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My understanding of rsync (and it might be completely wrong) is that it would first try to read the files (source and destination if it exists) to compare them before attempting to write something on the destination (which I would expect to be slower than reading). I am running rsync to sync up a backup of my home and instead of seeing a lot of reading on source and destination disks (right after doing a previous rsync run), I am seeing a lot of writes on the destination disk, which is something I was not expecting. Does rsync always work like this?

The way I am using it, just in case:

rsync --delete -r /home/my-home /mount-point-other-disk/
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  • I have no idea how rsync works, but there are at least three better ways of checking for differences between two files than comparing every byte: (1) Is the size different? (2) Is the modification time different? (3) Is the checksum different? It may be better to checksum the files in chunks and break on first difference for a chunk. Also, even checking byte for byte can optimise by breaking after the first mismatch. It may also be threading the comparisons, queuing actions, and updating separately. Commented Dec 12, 2023 at 12:21
  • sure... that sounds like the kind of stuff that I expect rsync to do.
    – eftshift0
    Commented Dec 12, 2023 at 12:31
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    @Paul_Pedant read my answer for an explanation Commented Dec 12, 2023 at 12:43

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You are copying from what rsync sees as a local disk to a local disk. This switches off many of its optimisations and reduces it almost to a simple cp.

Furthermore, by not including the --times (-t) flag you have switched off its remaining optimisation, meaning that it becomes exactly like cp.

My understanding of rsync (and it might be completely wrong) is that it would first try to read the files (source and destination if it exists) to compare them before attempting to write something on the destination (which I would expect to be slower than reading).

This is only true when you are using rsync to copy across a network between two systems.

I am seeing a lot of writes on the destination disk

This is because rsync cannot assume anything about the destination files and so overwrites them all on every backup attempt.

Explanation:

In the ideal situation, rsync can run itself as a client and also start a server process on the remote system. Assuming the target file appears to be already present on the destination, these two processes each read their local copy and identify by means of blocks of checksums which parts of the files differ. Those differences are then transferred across the network and the destination file updated. (It's a sliding checksum, so you can insert even a single byte at the beginning of the file and that's the only block that will be transferred.)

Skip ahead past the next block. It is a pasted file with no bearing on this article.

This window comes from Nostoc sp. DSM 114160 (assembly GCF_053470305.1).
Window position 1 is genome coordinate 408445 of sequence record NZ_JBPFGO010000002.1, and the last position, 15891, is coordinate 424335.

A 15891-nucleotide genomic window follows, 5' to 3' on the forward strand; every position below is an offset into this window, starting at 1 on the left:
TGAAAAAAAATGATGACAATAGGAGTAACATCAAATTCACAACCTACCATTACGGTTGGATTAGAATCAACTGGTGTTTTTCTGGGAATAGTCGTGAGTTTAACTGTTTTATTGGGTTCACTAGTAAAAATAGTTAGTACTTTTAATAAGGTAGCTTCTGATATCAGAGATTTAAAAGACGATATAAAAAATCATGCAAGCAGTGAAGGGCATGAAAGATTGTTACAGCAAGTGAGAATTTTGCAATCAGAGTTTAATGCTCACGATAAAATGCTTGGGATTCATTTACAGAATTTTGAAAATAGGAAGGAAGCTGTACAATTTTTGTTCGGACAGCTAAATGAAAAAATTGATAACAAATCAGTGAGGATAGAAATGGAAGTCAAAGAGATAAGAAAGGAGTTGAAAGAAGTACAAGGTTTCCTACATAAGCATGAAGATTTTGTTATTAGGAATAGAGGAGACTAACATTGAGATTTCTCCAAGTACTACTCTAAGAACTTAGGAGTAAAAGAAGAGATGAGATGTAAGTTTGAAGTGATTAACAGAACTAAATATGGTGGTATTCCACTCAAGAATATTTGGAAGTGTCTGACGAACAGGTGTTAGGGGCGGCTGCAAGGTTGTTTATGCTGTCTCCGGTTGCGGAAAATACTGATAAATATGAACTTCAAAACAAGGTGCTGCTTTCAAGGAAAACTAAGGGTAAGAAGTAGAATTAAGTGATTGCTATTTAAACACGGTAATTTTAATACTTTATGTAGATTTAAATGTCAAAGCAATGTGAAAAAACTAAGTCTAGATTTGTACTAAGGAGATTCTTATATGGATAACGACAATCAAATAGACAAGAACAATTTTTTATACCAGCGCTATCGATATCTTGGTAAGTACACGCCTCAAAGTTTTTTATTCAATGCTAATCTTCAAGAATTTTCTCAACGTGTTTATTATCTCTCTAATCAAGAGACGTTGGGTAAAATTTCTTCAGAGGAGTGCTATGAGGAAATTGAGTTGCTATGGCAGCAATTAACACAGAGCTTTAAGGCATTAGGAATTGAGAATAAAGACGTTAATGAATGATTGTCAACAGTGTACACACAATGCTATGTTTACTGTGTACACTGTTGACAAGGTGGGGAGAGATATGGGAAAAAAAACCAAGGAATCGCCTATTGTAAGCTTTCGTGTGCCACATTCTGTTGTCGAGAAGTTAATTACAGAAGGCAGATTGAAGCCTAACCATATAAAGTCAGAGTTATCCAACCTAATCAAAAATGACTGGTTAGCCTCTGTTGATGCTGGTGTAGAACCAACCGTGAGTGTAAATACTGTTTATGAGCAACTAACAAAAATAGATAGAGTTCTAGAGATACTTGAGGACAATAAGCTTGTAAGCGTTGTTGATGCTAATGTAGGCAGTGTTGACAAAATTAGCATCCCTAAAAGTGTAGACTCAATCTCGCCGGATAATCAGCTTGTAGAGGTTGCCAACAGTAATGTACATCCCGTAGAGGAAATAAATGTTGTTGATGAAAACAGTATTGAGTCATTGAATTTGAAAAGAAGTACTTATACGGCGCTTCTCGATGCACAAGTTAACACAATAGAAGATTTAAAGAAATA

However, in a situation where rsync is managing reads and writes itself on a single system, it assumes that reading and writing will take the same time. (This is not necessarily true for flash memory, but bear with it.) Consequently, the time taken to read both source and destination file just to compare them - before any writes to update the destination are considered - is broadly equivalent to the time it would take to have just rewritten the destination file, so that's what it does.

Possible solutions:

  1. If you are writing to a NAS, do not write to a NAS filesystem that has been locally mounted. Instead, either use the rsync protocol to write directly across the network to the NAS or else something like ssh to log in to the NAS remotely and transport the data across that connection. In such a case you would want a command line a little like this:

    rsync -a --delete -M--fake-super /home/my-home remoteNAS:/path/to/mount-point-other-disk/
    
  2. If you really are reading/writing between two locally connected disks, include the --times (-t) option and allow rsync to ignore files that look like they have already been copied:

    rsync -a --delete /home/my-home /mount-point-other-disk/
    rsync -rt --delete /home/my-home /mount-point-other-disk/
    

    The first of these copies all metadata, so it not suitable for writing to a non-Linux native filesystem such as NTFS or FAT. The second copies the files but only maintains the time of last modification (no permissions or ownerships). If you are writing to a FAT filesystem note that it can only capture timestamps with a two second accuracy so you need to warn rsync not to expect too much:

    rsync -rt --modify-window 1 --delete /home/my-home /mount-point-other-disk/
    
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  • Sounds like we have the culprit then. Thanks!
    – eftshift0
    Commented Dec 12, 2023 at 12:48
  • @eftshift0 absolutely. I've added some detail about the "why" for you Commented Dec 12, 2023 at 12:49
  • I have also discovered that using -c can force rsync to do a read/read/compare (compare checksums, anyway) which is what I was expecting to see when I opened the question.... but anyway -t does wonders cause it avoids a lot of the reading in the first place. Thanks!
    – eftshift0
    Commented Dec 13, 2023 at 21:25
  • @eftshift0 yes, that's what forcing the checksum does - but there's no point doing that here: either you trust that the file's correct or you simply rewrite it (in full) Commented Dec 13, 2023 at 22:43

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